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The Icon Bar: News and features: Review - Emotions

Review - Emotions

Posted by graham on 00:00, 30/10/2000 | , ,


Scrolling platform game from the Datafile. Reviewed by Graham Crockford and Alasdair Bailey.

Emotions, an all-directions scrolling platform game by the budget coding group GEK, is marketed by The Datafile. The storyline concerns a geekish character with buck teeth called Henky-Penky, who deciding that life without Emotions has gone far enough, embarks upon a quest for humanity. Throughout the game, you must collect the yellow faces which represent Emotions, while avoiding or killing monsters and solving puzzles.


[Screenshot!]Emotions came through the post in a chunky white pseudo-video style box with a home-printed and rather badly designed slip-in cover. The installation process was easy and neat from the 3 HD discs, and ran with no difficulty on my Risc PC.

I was pleasantly surprised by the intro sequence, which runs in high resolution with Artworks-style graphics and a very distinct Day of the Tentacle look. The music throughout this intro, which tells the story of Henky-Penky's search for emotions, is quite good, with some tasty electric guitar. Indeed, I watched the intro a few times.

Unfortunately, this enthusiasm was quickly dampened when the menu screen popped up. Back to chunky old Mode 13, with 320x256 graphics, and an awkwardly non user-friendly menu system. The game apparently supports a number of resolutions to play in, but these don't go very high; 388x272 I think was the highest available.

The game itself looks OK. It is a healthy platform puzzle game, and apparently works well, but it does not inspire gameplay. After having twice been told 'game over' because I had walked somewhere I shouldn't have (with no warning to this effect) whilst halfway through a huge and tedious puzzle, I was forced to give up. The screenshots make it seem a far more in-depth game than a few levels might suggest, but to get to them involves more effort than I could commit.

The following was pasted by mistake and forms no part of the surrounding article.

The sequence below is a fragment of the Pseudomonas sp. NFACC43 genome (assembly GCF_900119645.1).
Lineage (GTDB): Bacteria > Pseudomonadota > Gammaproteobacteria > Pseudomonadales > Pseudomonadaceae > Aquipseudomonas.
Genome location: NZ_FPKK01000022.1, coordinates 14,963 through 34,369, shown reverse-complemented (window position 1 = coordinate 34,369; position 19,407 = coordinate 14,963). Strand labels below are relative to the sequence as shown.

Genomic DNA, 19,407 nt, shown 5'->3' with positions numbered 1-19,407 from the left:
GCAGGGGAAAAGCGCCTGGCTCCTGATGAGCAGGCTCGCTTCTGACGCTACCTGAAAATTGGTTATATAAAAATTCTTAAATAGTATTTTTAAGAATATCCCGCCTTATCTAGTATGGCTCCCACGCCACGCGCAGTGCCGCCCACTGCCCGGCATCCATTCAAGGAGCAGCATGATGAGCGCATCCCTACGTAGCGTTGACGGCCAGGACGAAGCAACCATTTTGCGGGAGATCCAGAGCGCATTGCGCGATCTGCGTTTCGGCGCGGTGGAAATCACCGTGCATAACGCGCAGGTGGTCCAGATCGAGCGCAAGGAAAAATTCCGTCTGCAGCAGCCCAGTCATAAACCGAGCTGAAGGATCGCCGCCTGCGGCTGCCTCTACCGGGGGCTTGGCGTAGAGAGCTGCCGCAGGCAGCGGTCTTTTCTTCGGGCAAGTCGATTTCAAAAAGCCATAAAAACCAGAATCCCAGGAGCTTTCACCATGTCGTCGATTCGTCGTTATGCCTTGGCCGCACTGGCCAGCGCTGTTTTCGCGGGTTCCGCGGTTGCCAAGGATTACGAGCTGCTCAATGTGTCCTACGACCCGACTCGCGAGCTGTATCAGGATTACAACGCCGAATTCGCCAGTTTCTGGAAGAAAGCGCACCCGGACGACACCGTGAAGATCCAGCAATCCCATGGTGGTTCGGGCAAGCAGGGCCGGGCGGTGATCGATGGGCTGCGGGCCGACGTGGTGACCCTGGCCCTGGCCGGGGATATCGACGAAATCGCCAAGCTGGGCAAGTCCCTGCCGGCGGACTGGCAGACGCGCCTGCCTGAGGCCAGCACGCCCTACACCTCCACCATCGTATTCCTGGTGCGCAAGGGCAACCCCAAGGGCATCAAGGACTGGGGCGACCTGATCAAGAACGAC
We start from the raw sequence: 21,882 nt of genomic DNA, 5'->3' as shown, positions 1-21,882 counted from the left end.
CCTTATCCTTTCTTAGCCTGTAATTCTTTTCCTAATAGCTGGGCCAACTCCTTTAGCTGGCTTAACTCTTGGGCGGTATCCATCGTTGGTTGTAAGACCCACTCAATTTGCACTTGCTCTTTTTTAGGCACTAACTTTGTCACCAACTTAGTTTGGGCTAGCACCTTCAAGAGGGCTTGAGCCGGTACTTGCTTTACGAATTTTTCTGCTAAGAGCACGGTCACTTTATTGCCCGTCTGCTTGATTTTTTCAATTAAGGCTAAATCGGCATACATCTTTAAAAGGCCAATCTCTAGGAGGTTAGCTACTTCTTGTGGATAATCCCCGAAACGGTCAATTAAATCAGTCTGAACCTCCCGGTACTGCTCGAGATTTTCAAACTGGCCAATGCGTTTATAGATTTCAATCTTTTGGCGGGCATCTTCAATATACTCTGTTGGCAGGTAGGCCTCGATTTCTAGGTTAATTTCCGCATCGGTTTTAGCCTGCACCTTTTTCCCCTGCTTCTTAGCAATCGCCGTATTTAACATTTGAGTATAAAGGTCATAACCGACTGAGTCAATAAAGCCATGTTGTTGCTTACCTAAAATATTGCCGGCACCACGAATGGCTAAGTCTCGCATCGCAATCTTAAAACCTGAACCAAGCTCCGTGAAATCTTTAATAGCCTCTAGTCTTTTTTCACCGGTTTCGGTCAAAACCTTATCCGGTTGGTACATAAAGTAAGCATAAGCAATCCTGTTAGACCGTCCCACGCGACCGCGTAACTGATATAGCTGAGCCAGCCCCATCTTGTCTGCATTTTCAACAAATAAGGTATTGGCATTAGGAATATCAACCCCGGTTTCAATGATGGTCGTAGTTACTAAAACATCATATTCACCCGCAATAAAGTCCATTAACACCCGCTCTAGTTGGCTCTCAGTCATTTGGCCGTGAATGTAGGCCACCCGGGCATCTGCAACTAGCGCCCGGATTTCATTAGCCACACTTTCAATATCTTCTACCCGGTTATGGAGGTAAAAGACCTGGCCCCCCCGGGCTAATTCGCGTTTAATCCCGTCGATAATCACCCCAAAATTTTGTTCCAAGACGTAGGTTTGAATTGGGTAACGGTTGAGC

There are some nice little touches throughout the game, such as the mountains of cartoon blood that fly out of enemies as you waste them with the chainsaw, machine gun and other weapons, but the rate at which these appear is low and it does appear at times to be a struggle to get to the next 'nice touch'.

An interesting facility is yeilded to anyone that cares to delve into the confuration files; the game has the ability to use your own playlists and play your favourite tracker music behind the game, among other things; there are plenty of things to play around with.

Emotions has received a lukewarm reception elsewhere, and it's not really surprising, as despite the obvious amount of work put in by the authors, it really is not as much fun to play as some PD offerings. When one considers that there are so many timeless classics sitting in the bargain bins for around the £10 mark, it makes products like Emotions seem less attractive. That said, afficionados of the platform genre could appreciate the real challenge posed by the puzzles.




[Screenshot!]The game comes on 3 floppy discs, which was surprising, given the genre of the game, but the reason for the size of the installation becomes apparent when the game is loaded; this game features a quite impressive intro sequence. The intro cartoon features good solid graphics and music, and gives a healthy impression of the game to come.

I was slightly disappointed when the intro and credits sequence finished, since my monitor was flicked back into a low-resolution mode and the typical jagged graphics and black lines appeared. The ensuing menu screen required a trip back to the little card that passes for a manual, as it works by showing a single item which scrolls up and down with the mouse; a quite confusing idea on-screen.

The game-play itself wasn't too impressive either; low-resolution graphics with puzzles which, in my opinion, have a far too steep learning curve. The first level is fairly easy but then the second level really does require some thinking. Having moaned about the graphics, I feel obliged to comment that I found the style of the in-game graphics quite appealing but if only they had been drawn in a higher resolution.

The question of value for money springs to mind at this stage. Emotions is a budget release (retailing at £19.95), but I think that it is worth this price; if it were a full priced commercial product, however, retailing at around the £30-£35 range, I wouldn't consider buying this game.


To sum up

The good...
  • Nice intro sequence
  • Cute graphics
  • Budget price
...the bad
  • Low resolution graphics
  • Confusing menu screen
  • Steep learning curve
  • Some repetitive puzzles


Rating: BADRating: OKRating: BAD

WWW:Datafile's website
Post:The Datafile
PO Box 175
BS24 4PU

  Review - Emotions
  (22:50 14/1/2006)
Eddy Willson Message #87905, posted at 22:50, 14/1/2006
Unregistered user Any idea where I could find a demo of Emotions?

(Datafile site been down for a while and no returns from archive.org)
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The Icon Bar: News and features: Review - Emotions